• Enterprise-D corridor sets from “Star Trek: The Next Generation” were used as Enterprise-A corridors in this film. Very few cosmetic alterations were made so as not to interfere with filming of the TV series, which was under way at the same time.
  • Star Trek creator Gene Roddenberry was on record prior to his death as saying he considered elements of this film to be apocryphal to the Star Trek universe, possibly referring to the character of Spock’s half-brother.
  • The soundtrack is notable for bringing back the Star Trek: The Motion Picture theme (also used as the theme to Star Trek: The Next Generation) to the silver screen.

Groovy Quotes

Desert Guy: It is as if a weight has been lifted from my heart!

Bones: God, I liked him better before he died!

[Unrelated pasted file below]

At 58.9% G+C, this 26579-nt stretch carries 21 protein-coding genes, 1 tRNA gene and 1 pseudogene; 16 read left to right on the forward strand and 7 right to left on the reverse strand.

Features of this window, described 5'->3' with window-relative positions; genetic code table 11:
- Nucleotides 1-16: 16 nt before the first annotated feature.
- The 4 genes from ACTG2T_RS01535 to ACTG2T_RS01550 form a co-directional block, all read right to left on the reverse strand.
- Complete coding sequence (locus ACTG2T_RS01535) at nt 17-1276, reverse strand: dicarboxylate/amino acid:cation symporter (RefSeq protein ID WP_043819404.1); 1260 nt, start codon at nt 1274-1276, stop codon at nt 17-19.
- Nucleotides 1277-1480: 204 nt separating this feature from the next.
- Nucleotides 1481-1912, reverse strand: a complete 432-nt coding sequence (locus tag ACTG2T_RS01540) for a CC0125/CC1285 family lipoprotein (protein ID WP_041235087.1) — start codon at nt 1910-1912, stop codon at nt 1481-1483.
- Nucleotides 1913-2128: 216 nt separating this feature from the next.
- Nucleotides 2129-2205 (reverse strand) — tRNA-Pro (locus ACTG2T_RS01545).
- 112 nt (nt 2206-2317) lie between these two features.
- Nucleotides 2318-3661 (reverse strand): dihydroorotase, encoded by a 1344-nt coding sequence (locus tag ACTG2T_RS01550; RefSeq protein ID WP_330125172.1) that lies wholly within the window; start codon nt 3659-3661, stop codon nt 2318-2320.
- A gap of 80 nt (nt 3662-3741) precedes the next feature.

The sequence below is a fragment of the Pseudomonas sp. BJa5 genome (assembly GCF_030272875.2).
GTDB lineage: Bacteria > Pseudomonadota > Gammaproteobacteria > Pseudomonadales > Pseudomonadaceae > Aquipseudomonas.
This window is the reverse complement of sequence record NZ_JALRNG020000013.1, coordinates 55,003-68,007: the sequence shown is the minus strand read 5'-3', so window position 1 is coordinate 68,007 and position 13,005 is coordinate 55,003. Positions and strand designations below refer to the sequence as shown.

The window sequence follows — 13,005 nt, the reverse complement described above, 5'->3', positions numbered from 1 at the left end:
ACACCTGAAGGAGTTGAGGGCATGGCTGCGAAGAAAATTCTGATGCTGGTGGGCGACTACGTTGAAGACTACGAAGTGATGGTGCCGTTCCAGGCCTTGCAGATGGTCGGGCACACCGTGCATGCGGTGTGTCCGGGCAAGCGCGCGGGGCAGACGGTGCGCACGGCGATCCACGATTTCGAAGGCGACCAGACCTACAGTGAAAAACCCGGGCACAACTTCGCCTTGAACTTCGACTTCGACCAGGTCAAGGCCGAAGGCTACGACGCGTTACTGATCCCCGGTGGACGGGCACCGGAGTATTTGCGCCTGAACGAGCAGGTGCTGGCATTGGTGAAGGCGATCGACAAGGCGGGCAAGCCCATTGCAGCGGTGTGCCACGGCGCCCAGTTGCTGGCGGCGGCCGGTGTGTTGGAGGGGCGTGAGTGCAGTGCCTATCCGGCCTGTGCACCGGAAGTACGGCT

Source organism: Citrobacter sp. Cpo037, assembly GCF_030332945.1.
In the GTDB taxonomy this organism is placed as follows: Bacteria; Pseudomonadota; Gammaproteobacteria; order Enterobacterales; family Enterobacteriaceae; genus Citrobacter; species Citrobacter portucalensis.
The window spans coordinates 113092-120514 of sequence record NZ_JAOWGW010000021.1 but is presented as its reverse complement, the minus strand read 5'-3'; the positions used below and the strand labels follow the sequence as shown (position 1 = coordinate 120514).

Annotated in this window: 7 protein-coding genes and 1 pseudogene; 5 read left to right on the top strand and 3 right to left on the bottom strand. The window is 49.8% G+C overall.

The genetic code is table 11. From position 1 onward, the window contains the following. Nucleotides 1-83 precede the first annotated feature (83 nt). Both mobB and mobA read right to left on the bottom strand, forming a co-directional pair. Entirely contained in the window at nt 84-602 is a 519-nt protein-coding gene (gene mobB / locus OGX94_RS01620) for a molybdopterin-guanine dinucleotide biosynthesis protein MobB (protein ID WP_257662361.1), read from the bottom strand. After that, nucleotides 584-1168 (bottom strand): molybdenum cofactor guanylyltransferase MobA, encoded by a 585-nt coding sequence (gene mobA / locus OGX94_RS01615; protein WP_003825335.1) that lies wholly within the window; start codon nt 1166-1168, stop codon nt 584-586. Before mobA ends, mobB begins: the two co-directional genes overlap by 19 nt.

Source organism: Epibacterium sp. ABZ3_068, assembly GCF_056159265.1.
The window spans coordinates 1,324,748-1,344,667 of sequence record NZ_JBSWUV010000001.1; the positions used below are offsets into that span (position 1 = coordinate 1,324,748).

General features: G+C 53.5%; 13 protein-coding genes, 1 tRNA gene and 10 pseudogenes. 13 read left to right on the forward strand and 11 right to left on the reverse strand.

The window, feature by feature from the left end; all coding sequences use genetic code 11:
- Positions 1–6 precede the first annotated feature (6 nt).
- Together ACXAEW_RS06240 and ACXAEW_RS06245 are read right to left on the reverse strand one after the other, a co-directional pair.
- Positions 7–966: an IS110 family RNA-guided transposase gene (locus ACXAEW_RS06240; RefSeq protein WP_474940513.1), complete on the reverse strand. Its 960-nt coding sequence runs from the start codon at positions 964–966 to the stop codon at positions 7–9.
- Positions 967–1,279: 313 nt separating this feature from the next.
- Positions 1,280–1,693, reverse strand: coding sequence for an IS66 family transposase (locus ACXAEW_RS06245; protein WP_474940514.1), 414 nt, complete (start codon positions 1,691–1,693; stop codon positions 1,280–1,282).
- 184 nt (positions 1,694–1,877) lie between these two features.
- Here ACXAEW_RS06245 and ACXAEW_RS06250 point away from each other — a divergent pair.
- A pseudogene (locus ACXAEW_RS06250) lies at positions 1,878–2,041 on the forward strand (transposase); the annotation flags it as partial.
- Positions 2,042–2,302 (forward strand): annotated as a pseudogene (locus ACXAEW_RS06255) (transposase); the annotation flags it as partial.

“God”: You doubt me?
Kirk: I seek proof.
McCoy: Jim, you don’t ask the Almighty for His I.D.

Spock: Perhaps “because it is there” is not sufficient reason for climbing a mountain.

Kirk: I’ve always known I’ll die alone.

Scotty: I know this ship like the back of my hand. [Walks into a bulkhead.]

Kirk: What does God need with a starship?

If You Liked This Movie, Try These:

  • Star Trek IV: The Voyage Home
  • Star Trek II: The Wrath of Khan
  • Star Trek: First Contact